Try Exposure Blend plugin for GIMP to fake HDR

Digital cameras have relatively narrow dynamic range with respect to human eye, i.e. the difference between the brightest and the darkest grades of light the camera may capture in one shot is limited. This is the reason why some stunning scenes become badly exposed photos (with absolutely black and white areas).

There is a technique to overcome this techinical limitation of modern cameras, known as High dynamic range imaging (HDR). This technique is based on taking several pictures of exactly the same scene with different exposure levels. Then the amount of light per pixel is calculated based on all images. Finally, a combined image is produced, where information about dark areas is taken from the brigher images, and information about brighter areas is taken from the darker images. These combined images often look very good.

In GNU/Linux there is a number of Free tools which support this technique. In particular, I want to mention Cinepaint (HDR in Cinepaint tutorial) and Qtpfsgui (HDR in Qtpfsgui manual).

You just need a camera bracketing support and a tripod to start making HDR images.

However, most modern consumer-level cameras take at most 3 shots in bracketing mode, and exposure step between the shots is often limited to ±2 EV or even ±1 EV (like in my camera), which allows only slightly extend the camera's dynamic range using HDR technique.

In this case it is often easier and faster combine those three images taken with a camera using Exposure Blend plugin for GIMP (the site seems to be temporarily down, in Debian Exposure Blend plugin is part of the gimp-plugin-registry package). This is not a true HDR, but it allows to take dark details from the brighter image, and bright details from the darker image. The result is good enough, because even true HDR based on three images shot with a consumer-level camera with ±1 EV bracketing wont look much better.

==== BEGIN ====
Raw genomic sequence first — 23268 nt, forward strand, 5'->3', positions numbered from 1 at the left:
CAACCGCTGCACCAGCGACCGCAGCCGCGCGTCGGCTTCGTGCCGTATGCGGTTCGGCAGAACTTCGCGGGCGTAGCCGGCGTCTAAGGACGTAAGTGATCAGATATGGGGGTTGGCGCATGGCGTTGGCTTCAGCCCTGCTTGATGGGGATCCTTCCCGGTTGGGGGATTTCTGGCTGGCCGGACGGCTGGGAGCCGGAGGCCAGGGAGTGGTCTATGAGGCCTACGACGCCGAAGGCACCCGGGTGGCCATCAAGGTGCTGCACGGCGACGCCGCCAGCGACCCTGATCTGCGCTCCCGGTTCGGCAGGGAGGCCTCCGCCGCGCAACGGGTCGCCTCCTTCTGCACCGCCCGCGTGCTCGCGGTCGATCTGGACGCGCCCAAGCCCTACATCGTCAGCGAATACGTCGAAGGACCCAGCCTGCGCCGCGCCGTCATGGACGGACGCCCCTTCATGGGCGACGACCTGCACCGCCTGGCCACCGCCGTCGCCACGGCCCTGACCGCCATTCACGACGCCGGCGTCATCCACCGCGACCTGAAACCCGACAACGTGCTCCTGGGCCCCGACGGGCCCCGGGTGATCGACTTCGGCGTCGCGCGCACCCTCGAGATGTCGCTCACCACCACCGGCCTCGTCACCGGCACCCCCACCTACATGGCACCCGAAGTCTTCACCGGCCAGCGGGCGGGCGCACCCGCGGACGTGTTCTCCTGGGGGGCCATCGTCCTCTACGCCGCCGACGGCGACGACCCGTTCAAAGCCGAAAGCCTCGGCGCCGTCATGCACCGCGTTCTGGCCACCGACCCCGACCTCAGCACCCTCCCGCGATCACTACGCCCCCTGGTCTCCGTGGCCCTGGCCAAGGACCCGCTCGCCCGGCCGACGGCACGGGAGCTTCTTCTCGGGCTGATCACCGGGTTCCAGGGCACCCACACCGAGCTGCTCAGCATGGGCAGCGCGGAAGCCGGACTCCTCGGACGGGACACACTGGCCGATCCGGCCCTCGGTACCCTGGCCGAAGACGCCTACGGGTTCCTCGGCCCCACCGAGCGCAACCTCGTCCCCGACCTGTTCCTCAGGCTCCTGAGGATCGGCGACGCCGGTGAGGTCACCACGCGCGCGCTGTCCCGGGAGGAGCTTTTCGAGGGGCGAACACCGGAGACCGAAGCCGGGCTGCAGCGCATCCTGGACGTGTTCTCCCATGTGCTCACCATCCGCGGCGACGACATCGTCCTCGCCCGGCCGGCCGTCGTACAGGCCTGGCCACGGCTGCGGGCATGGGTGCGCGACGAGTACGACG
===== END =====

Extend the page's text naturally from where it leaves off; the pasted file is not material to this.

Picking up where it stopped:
In GIMP you may run the plugin from menu Xtns / Photo / Exposure Blend. Give the filenames of the three files you want to merge. All the other settings are likely OK by default.

You may get better results if your camera supports bigger bracketing step. Unfortunately, my camera does only ±1EV, which is not enough.

So I have taken a slightly different approach in the next example. I shot one image in RAW format (12 bit per color channel), and then post-processed it with UFRaw, producing three images with 0±2EV exposure correction.

Now see the results:

candle normal + candle dark + candle bright = candle blended

Just compare the original image to the composite image obtained after exposure blending (below):

Compare normal shot (above) with Exposure Blended composite image (below)

In exposure blended image the dark details are more distinct than in the original image: compare the background, the balls, the suface. Still in the bright areas there are also more details too: compare the wax of the candle. And this is with just few clicks!

I did not correct gamma, color or curves on purpose. One of the key advantages of exposure blending over HDR is that unlike in HDR in exposure blending the tone and the colors are preserved. No need to tweak tone mapping parameters. Exposure blended images always look natural.

Take a look at other Exposure Blended photos at Flickr:

Exposure Blend example 3 Exposure Blend example 4 Exposure Blend example 1 Exposure Blend example 5 Exposure Blend example 6 Exposure Blend example 2 and other photos tagged as exposureblend

P.S. I have wrote this post also in Russia, see Плагин для GIMP Exposure Blend вместо HDR


About this blog

This blog is an English-speaking brother of my Russian blog about using Free (libre) software. I am going to post some tips about using GNU/Linux and other free software. I am particularly interested in graphics tools, LaTeX, visualization and numerical software, command line (shell) tricks, and general productivity with Free/Open Source software.